Isn't this what an association event should feel like? Content owners--advisory committees or annointed content experts--throw a party and invite everyone they know. To pull it off, everyone is asked to bring something, and the hosts create a list of what's needed. (In Evite, you can collect money via credit card or PayPal.)

Everyone who gets an invitation to participate notes who has responded, and can even invite additional guests within the parameters that the host sets up. People can anticipate the event and look for friends, and the party continues long after with photo swapping and follow up emails.

We collect checks for a favorite charity from those who want to bring something but are baking-impaired. Last year, we raised 25% of the cost of clinic for a tiny orphanage for Tibetan children that a friend supports. With Evite, I can close the loop with this year's donors and pass on photos.

Social media eliminates the obstacles of time, distance, and cost to connect people together. Seems like it also removes barriers between members to find each other, to collaborate, to share experience. Sure it can be misused, but isn't that true of all communication technologies?

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August 12, 2007

More blogging tips from smart association bloggers

  • Keep up with other blog posts that mention your association (through Google Alerts, Technorati, etc.) and comment on those posts. The bloggers will be honored by your presence and will become your allies.
  • Decide on a posting schedule, and stick to it. Choose a schedule that's manageable -- quality is better than quantity.
  • Reinforce the idea that your blog is a discussion: If there is a smart comment, paste it into its own post, which will invite more interactivity.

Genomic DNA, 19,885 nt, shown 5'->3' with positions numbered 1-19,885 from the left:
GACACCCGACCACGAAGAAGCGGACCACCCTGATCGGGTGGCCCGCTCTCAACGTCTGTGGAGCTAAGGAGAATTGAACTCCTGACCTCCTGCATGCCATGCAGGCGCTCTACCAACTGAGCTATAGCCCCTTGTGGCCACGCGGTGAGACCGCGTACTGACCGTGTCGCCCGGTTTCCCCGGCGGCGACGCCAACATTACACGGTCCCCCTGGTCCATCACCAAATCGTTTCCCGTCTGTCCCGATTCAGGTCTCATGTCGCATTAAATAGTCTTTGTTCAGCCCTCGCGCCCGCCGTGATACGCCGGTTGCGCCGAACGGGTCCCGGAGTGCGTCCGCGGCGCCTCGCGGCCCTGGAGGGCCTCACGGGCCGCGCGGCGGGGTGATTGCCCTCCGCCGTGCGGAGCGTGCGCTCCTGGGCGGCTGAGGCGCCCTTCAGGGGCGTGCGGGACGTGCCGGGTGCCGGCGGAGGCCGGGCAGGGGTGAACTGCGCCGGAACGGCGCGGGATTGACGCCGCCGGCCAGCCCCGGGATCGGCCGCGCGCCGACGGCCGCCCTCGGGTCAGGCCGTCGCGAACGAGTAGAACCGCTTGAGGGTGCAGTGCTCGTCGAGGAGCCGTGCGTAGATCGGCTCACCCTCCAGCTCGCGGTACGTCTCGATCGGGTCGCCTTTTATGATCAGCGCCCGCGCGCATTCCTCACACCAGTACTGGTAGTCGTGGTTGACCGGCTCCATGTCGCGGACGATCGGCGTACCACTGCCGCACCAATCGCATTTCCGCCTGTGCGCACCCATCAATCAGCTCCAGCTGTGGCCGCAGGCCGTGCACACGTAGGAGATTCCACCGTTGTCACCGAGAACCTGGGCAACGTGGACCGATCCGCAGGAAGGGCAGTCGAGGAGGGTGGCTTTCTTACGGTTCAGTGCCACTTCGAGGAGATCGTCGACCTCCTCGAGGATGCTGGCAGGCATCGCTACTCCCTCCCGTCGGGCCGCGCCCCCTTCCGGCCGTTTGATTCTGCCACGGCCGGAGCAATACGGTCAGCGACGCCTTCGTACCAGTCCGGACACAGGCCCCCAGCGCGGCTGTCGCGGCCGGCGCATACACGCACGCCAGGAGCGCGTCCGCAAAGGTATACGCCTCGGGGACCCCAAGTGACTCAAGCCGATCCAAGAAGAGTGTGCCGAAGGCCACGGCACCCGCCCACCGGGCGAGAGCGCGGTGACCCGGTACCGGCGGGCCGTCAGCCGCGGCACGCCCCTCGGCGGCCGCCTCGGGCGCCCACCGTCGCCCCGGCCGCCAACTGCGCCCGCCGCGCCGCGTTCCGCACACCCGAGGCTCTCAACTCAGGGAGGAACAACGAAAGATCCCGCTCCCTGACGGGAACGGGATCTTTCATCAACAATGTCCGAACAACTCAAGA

• To be an effective blog writer, read many blogs -- not just in your own area of interest, but more broadly as well.
  • Choose a voice and a topic, and stick to it. Your blog might be a personal reflection, or a news sharing vehicle, but it's hard for it to be both -- and your readers will notice when the voice isn't consistent.
  • Read your own archives – you might be surprised at what you find.
  • Your blog could include more than just text -- video, audio, photos. A great source for audio interviews are authors promoting their new books. And if you shoot photos of an event, send a link to the post with those photos to the people pictured in them. They are likely to send the link to others, and to comment.
  • Post idea: Read what your readers what to read and summarize it.
  • Know how many people come to your blog, and where they are coming from.
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June 28, 2007

Overcoming a cold start

Nick Senzee points to two great posts by Joshua Porter (Part I, Part II) on common problems that can overwhelm a new social web application. If your association has or ever will consider offering online social opportunities for your members—even listservers—both are definitely worth reading.

I’d like to draw your attention to one of the very first points Joshua makes, addressing the “cold start problem” (i.e., we built this great social networking site and no one uses it):